One Way to Stop Overloading Your Telephony Server

There is a subset of your staff doing most of the work. This is the well-known Pareto Principle, where 80% of results are achieved by 20% of causes. 20% of your employees are doing 80% of the work. 20% of your clients are responsible for 80% of your profits. Understanding how this works in your cloud-based call center can help you be more efficient. Having 20% of your telephony servers handling 80% of the calls can be a recipe for disaster.

You may have one number that comes in on one trunk, and use smart IVR routing to get calls to the right spot. That’s pretty common. Your SIP provider may only allow one IP to communicate with it. That’s also pretty common. If you just point it to the first of many telephony servers, though, that server is going to be doing a lot of work. One strategy is to have agents distributed across multiple servers to spread things out. Another is to have multiple trunks. None of these solutions is ideal for heavy usage cases. On commodity or Cloud hardware, you will reach the capacity of a server, and be stuck. It’s worse if you have occasional bursts of activity over one trunk or another.

Load balancing is very important under heavy call volumes. For telephony, this is usually accomplished by having a load-balancing SIP Proxy in front of your telephony servers. Handling the media (voice, usually) is the hard part of a Voice over IP (VoIP) call. Signalling is fairly lightweight. Telling the server a call is coming in, accepting it, saying “Yes, I’m still here” is really just some text being passed back and forth. Taking the audio, encoding it, breaking it into packets and sending it off, possibly recording it, is the hard part.

One interesting fact about most VoIP traffic, such as SIP, is the signalling and media can happen on different servers. In the case where only one server is allowed to connect to the provider, this almost always means the signalling. The media can, and often does, connect to a different server.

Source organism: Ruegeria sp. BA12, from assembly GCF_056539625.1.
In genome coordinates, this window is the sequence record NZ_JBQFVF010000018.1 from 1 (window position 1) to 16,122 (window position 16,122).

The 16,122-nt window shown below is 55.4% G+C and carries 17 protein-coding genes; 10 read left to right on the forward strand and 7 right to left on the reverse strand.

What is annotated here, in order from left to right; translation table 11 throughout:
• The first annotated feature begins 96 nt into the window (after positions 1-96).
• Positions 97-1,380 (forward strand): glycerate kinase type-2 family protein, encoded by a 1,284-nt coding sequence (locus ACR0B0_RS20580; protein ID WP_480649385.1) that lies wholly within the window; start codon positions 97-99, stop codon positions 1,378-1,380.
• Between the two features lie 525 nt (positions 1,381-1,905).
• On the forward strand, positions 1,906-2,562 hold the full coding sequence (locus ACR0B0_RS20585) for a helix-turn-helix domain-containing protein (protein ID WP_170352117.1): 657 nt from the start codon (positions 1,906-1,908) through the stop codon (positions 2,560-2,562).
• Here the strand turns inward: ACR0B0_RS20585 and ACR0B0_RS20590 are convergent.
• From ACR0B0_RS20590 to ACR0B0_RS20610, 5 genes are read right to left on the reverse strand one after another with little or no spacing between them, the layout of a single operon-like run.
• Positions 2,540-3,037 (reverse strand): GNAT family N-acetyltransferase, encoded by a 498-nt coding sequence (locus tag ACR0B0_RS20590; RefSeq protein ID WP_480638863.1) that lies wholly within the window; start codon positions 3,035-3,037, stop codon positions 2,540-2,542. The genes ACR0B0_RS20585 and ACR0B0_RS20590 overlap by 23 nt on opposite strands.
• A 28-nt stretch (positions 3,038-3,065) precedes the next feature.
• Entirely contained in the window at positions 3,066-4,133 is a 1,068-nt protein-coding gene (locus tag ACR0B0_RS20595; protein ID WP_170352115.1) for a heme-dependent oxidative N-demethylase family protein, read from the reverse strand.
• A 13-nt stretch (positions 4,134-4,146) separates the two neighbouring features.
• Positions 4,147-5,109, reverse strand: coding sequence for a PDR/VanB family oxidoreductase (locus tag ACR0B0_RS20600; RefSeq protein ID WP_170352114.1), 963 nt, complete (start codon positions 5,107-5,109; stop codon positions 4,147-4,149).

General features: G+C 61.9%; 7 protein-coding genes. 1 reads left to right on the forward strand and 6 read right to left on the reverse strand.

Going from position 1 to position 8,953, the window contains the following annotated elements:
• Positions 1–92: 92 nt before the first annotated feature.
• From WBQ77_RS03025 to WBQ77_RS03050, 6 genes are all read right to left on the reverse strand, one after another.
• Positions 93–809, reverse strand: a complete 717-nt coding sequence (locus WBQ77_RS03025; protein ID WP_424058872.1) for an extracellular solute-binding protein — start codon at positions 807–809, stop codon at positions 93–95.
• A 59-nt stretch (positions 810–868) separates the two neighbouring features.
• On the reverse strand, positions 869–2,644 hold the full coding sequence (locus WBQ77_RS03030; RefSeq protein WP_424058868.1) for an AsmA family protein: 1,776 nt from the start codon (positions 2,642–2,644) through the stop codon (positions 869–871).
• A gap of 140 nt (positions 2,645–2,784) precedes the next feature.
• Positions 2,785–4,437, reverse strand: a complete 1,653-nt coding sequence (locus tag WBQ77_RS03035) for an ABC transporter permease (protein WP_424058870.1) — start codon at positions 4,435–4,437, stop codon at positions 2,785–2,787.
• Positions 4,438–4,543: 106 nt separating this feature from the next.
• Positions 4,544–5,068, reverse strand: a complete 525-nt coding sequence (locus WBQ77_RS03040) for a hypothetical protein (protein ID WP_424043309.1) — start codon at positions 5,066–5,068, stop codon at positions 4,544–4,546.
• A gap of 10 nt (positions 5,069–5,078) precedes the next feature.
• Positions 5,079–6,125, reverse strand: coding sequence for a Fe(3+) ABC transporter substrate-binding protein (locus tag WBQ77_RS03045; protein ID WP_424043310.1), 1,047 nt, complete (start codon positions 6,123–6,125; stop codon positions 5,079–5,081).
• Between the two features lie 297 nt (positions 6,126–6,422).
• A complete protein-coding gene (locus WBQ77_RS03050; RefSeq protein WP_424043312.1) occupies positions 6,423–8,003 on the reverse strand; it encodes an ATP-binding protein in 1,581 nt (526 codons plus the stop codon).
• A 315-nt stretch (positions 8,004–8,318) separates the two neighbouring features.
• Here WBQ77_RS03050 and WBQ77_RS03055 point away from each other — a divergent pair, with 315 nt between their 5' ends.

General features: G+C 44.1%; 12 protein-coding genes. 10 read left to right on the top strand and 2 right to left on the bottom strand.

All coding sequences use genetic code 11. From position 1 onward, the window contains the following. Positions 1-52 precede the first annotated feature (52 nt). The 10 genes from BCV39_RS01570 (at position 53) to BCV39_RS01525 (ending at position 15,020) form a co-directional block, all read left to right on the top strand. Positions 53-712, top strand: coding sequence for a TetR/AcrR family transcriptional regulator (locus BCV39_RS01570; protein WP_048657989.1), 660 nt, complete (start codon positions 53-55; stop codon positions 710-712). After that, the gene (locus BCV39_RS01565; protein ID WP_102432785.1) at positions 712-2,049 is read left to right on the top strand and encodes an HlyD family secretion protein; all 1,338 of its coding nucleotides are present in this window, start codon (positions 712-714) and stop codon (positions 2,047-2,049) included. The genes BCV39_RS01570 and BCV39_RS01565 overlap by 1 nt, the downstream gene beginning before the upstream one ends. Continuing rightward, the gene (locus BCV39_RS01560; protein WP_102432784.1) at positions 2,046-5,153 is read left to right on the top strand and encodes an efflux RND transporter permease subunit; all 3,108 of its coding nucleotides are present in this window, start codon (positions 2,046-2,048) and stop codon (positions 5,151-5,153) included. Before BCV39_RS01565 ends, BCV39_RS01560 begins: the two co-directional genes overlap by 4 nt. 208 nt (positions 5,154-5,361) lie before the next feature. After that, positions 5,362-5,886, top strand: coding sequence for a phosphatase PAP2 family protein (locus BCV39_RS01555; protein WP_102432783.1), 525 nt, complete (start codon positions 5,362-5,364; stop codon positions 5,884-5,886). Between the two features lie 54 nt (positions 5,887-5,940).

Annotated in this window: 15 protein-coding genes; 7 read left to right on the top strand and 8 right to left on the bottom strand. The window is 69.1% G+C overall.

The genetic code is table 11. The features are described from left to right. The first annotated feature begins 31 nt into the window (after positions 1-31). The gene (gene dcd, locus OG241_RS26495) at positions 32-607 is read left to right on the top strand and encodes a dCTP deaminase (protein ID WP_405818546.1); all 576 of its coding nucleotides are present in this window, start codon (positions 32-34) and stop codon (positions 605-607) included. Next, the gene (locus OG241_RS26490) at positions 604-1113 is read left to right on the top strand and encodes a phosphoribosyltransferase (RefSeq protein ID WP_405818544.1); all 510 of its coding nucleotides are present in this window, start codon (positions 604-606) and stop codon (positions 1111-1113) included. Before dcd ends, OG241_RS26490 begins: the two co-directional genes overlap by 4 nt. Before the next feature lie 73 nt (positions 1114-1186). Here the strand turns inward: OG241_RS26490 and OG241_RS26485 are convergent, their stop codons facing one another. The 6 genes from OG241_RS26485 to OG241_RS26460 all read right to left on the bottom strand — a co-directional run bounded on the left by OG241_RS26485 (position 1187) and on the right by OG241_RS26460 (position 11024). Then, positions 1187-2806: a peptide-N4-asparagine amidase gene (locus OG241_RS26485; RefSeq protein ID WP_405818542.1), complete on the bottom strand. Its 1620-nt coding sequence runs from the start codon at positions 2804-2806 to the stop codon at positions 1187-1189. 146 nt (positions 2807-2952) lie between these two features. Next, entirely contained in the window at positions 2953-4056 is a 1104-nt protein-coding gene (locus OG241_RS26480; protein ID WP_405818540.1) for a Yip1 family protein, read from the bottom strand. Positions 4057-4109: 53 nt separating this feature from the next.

On inbound, a SIP proxy handles the easy part. It can also decide which of the available servers will take the next call, and arrange the details between your server and your service provider. This way, there’s not one single server in a multi-server call center that’s struggling with 80% of the call volume.

For outbound, the usual solution is to have your trunk proxied, and the outbound load distributed evenly. This usually means spreading your agents out so the outbound call volume doesn’t overwhelm the server. Again, your SIP proxy looks like the trunk provider to each of the servers using the proxy. The call gets dialed, then the media is processed as normal.

In either case, whether inbound or outbound, you can avoid having the Pareto Principle cause disruption. The better you do with call distribution, the fewer complaints you’ll have with call problems.

One Number, One Big Problem

If you have one public toll free number you advertise broadly, you may have a problem. It’s something we’ve seen several times in the past. Giving the client one number to call solves their problem of deciding which number to call you at. The problem of taking that call and getting it to the right place now becomes yours. If you only ever have one type of call, then you can probably figure it out pretty quickly. Otherwise, you’re going to need help from your Interactive Voice Response (IVR) builder. Continue reading One Number, One Big Problem

Call Center Load Balancing with Kamailio

Session Initiation Protocol (SIP) hasn’t officially been crowned king of call center technologies, but it has become ubiquitous. The wide availability of SIP service providers and the way Asterisk is pushing Open Source technologies into the call center has made it undeniable. Especially now with the widespread adoption of Cloud-based call center software and remote agents, SIP is cementing its importance. Continue reading Call Center Load Balancing with Kamailio

Populating Client Information to Agents in Your ACD – Part 2

In Populating Client Information to Agents in Your ACD – Part 1 I talked about getting your client data into your call center ACD software. That’s an important step, but it doesn’t complete the task. Today I want to address the topic of finding the particular contact who is calling in and presenting that information to the call center agent. Continue reading Populating Client Information to Agents in Your ACD – Part 2

Trunk Selection and Cost Control – Simple Least Cost Routing

A priority for any new call center installation, once calls are being successfully dialed, is making those calls at the lowest cost.  Trunk usage charges are a very visible number, and a tempting target for savings.  It is vital that call center software offer a means of ensuring that calls get dialed in an economical manner.  An Asterisk Cloud-based call center should be no different. Continue reading Trunk Selection and Cost Control – Simple Least Cost Routing